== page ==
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Drew Stubbs and the Strikeouts

Posted By Howard Bender On October 6, 2011 @ 11:15 am In Outfielders | 6 Comments

A great band name?  Definitely.  Especially if you’ve got a series of gigs in downtown Cincinnati.  But we’re going to stick to fantasy baseball here and talk about the fact that Drew Stubbs’ league leading 205 strikeouts (yes, that’s right, he struck out more than Mark Reynolds) may just help you land what could be one of 2012′s most valuable fantasy assets.  Sure, his 15 home runs and 40 stolen bases will keep him on most people’s radar, but the .243 average, those strikeouts, and the overall decline from 2010′s breakout season should help keep the price down and allow you to grab him at a more bargain cost.

We all saw what happened to Alex Gordon — great talent, serious hype, and after two solid seasons, injuries, demotions and a position switch, Gordon fell off the proverbial map.  For two seasons he languished amongst the cast-offs and the waiver fodder and ultimately found himself classified as one of the many who failed to live up to the hype.  With the benefit of a BABIP increase to a level somewhere between his minor league and 2007-8 totals and a reduced strikeout rate, Gordon found his stroke and had himself quite the renaissance season.  And the best part was, that because of his “bust” label, those that landed him this season did for a song.

Now Stubbs doesn’t have the same “bust” label as Gordon had just yet.  His power and speed combo, even in a down season, give him solid value and again, 40 stolen bases from an outfielder with double digit home runs is big.  But for those that are looking at statistical trends and debating whether or not Stubbs can continue to provide acceptable production, his steadily climbing K% and subsequent batting average drop could be enough of a red flag to keep the interest in him low.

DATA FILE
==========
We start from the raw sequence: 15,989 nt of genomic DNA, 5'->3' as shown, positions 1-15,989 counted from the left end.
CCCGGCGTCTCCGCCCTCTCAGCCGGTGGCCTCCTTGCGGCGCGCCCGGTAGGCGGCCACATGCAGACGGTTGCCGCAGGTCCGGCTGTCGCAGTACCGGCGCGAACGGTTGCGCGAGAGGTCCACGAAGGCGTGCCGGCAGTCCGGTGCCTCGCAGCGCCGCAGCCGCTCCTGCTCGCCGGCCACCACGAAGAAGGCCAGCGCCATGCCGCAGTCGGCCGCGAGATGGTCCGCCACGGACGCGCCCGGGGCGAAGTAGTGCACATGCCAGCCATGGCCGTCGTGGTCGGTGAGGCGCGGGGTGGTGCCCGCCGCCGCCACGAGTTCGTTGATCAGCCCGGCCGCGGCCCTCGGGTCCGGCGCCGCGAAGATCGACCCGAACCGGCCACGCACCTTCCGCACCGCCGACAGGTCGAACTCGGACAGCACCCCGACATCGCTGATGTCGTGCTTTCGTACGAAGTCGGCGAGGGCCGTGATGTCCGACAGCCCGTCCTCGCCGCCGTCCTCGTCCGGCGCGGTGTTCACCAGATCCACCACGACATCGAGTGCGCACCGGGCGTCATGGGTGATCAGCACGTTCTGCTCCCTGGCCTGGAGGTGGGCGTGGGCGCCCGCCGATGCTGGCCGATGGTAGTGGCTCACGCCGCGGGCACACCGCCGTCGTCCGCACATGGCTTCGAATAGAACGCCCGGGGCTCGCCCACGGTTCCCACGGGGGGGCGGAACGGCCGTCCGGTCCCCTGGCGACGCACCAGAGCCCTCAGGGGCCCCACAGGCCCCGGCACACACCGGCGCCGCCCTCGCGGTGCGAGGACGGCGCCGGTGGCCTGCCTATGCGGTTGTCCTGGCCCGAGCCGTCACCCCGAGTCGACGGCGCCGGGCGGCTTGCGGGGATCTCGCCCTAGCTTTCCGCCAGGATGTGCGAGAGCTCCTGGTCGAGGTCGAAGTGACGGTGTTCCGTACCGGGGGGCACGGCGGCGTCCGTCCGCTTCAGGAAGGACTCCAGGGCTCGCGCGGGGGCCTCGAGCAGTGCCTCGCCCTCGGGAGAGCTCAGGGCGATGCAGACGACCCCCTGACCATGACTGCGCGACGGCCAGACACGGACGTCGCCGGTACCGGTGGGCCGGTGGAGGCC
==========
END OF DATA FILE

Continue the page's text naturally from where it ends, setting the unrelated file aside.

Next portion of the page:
Stubbs then, and consequently you as a fantasy owner, are at a bit of a crossroads, so to speak.  One path leads to a reduced K%, statistical booms and fantasy gold while the other leads to further decline, a wasted draft choice (or auction dollars), and fantasy angst.  Ultimately, that chosen path will be decided on whether or not Stubbs works on his plate discipline and cuts down on the strikeouts.  He already hits for a high BABIP, so if he can just reduce the strikeouts and lower that 11.5 SwStr%, then you would have to assume an increase in Contact% and more balls in play.  Surely some of those will land for hits and help increase the woeful batting average we’ve seen, no?  Couple that with an increased LD%, which we actually saw this year, and maybe we’re seeing a consistent .270 hitter that smacks 25 HR a year with 30-40 SB.  You would have to be a fool to pass up on the opportunity to draft a guy like that for a bargain price.

Of course, then there’s the alternative — Stubbs continues to strike out a ton, his production continues to dwindle and he becomes more of a liability for your fantasy team than anything else.  He goes the way of so many others who look great out of the gate and then disappear just as quickly.  Definitely not the more glamorous path.

He’s one to mark down for next season and come the spring, watch his at bats very closely.  If you see improvement early, then start talking up his increased K% and declining numbers.  Keep your competition as down on him as you can.  If he can lower his K% to even just the 22-23% range, his upswing could be huge and you’ll have yourself some outstanding value at a reduced rate.

 


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